The strike in the APSRTC in support of the Samaikhyandhra agitation has hit 55-year-old Gunje Chinna, one of the 60 licensed porters engaged at the RTC’s old as well as new bus stations in the city, hard. He borrowed Rs. 40,000 at the high interest rate of Rs 4 to feed his four-member family after work at the bus stations in the last 50 days following the suspension of buses due to the strike came to a halt.
He makes Rs 200-250 for the 24-hour job of loading and unloading goods at the bus stations on normal days. His son also supports the family by doing the same job.
Chinna said he has now diversified into construction work. Although he earns Rs 200 a day in the construction work, it is not regular. Besides, he is also not used to the work in the construction field. The frequent rains also make it uncertain for him to find work in the construction field. Similar is the plight the porters who have been struggling hard to keep the wolf away from the door.
The porters work in shift system with 30 members each and each shift lasts for 24 hours. The rates depend on the weight the workers carry. The earnings of all the 30 members in a shift are pooled and given to the head maistry. The head maistry, in turn, apportions the proceedings among all the shift members equally.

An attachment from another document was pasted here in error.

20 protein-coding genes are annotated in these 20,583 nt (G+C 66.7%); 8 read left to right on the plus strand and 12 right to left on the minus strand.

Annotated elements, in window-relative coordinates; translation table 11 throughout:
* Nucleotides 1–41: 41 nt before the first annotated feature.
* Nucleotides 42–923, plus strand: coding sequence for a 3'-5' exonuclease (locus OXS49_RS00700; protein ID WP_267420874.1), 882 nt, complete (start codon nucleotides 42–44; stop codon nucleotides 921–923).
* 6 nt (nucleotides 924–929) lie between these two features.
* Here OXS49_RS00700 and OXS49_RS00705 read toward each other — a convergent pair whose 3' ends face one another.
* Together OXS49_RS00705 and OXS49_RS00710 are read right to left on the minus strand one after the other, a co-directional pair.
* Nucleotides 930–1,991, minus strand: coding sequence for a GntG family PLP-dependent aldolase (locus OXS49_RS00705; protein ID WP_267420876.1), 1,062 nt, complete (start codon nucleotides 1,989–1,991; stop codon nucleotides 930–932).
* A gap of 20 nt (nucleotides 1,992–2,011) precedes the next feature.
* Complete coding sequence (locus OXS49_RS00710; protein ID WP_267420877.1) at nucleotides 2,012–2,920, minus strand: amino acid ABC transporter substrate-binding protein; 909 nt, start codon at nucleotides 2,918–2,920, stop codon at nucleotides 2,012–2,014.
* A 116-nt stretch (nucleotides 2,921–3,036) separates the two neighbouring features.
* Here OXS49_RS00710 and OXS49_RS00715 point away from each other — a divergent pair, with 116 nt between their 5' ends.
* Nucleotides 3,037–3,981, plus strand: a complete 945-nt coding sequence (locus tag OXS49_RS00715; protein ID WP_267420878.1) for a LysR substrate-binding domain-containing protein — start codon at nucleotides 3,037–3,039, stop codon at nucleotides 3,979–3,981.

Sharp fall in earnings
Gunje Srinu, another porter, lamented that their daily earnings had fallen drastically in the recent past with the advent of truck autos. Vegetables and other agricultural produce had stopped arriving at the bus stations after the advent of truck autos which transport the produce from the fields to the market directly. The incidence of joint pains and spondylitis, health disorders with their nature of work, is common among them.
V. Mallikarjun, president of the APSRTC Licensed Porters Union, urged the government to save the porters from hunger.